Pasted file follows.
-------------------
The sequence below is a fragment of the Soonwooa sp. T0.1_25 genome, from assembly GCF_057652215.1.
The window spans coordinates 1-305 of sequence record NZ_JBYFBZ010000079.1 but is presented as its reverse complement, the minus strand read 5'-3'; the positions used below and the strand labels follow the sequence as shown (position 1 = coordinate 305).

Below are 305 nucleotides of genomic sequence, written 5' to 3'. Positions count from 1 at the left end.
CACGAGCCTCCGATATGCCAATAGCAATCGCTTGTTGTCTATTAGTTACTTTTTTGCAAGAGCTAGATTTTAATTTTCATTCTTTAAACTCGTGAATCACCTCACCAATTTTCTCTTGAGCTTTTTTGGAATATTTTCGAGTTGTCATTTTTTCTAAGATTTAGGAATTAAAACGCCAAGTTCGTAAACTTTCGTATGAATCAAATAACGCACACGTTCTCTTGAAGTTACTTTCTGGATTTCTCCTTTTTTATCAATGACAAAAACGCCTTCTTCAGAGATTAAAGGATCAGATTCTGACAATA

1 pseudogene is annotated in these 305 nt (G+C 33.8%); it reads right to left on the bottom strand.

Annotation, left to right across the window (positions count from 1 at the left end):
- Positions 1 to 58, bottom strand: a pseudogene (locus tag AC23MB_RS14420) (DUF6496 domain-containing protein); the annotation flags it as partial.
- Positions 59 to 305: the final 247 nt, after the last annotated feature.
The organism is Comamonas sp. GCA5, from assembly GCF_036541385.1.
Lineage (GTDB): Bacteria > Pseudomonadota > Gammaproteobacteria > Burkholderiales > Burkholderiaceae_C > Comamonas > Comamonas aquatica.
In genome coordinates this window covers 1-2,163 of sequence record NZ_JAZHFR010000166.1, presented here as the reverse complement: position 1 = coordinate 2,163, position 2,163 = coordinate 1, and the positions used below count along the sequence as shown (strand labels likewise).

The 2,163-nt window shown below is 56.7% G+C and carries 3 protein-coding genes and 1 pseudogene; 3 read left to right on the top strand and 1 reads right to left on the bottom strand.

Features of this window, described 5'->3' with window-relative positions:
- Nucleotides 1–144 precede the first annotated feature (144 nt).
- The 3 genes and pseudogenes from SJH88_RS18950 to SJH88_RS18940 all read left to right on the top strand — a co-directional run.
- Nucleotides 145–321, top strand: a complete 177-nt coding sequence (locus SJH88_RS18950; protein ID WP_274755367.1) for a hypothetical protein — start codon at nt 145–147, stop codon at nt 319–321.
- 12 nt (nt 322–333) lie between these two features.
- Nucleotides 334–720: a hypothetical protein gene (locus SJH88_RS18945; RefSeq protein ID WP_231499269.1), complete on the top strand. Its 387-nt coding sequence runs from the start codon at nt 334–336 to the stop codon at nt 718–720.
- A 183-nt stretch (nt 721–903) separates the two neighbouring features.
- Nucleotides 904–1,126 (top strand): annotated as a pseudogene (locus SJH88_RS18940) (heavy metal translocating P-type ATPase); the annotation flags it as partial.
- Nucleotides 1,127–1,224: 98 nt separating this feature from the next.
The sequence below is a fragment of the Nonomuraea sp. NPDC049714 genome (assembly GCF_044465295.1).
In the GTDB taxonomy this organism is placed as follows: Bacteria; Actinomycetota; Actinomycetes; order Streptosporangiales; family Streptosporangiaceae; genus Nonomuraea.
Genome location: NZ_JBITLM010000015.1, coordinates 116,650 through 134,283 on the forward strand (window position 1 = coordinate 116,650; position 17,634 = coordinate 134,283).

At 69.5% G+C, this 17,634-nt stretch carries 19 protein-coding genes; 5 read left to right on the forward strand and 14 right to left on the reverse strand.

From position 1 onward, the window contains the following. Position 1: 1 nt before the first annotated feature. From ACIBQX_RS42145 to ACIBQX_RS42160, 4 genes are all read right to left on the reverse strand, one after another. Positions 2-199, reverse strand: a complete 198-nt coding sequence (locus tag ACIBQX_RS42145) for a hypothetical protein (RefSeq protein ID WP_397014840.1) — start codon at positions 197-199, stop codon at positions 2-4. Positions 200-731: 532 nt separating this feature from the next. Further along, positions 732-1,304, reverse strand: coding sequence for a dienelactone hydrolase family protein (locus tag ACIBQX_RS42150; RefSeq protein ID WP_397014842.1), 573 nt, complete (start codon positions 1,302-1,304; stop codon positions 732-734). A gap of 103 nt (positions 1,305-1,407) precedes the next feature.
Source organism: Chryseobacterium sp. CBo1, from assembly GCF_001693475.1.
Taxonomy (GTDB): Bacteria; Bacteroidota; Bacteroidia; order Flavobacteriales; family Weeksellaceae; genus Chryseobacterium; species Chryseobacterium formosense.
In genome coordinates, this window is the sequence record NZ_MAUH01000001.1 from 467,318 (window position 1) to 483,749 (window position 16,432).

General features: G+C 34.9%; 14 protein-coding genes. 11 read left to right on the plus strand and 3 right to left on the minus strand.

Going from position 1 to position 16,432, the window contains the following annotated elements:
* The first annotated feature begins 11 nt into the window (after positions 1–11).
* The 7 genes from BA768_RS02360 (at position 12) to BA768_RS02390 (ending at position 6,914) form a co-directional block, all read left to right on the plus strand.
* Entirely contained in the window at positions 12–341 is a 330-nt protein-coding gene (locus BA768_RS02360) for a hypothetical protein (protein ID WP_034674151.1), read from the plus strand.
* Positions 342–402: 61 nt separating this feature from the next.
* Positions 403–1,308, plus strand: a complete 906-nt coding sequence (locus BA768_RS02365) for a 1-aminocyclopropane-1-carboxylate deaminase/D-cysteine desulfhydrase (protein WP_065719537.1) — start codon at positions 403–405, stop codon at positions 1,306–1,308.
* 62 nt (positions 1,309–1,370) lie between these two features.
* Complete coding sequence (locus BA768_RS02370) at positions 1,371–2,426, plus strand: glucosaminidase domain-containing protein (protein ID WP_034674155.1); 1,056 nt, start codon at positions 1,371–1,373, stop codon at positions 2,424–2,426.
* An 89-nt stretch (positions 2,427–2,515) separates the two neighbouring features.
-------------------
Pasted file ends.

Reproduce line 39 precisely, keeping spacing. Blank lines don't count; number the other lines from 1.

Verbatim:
* An 89-nt stretch (positions 2,427–2,515) separates the two neighbouring features.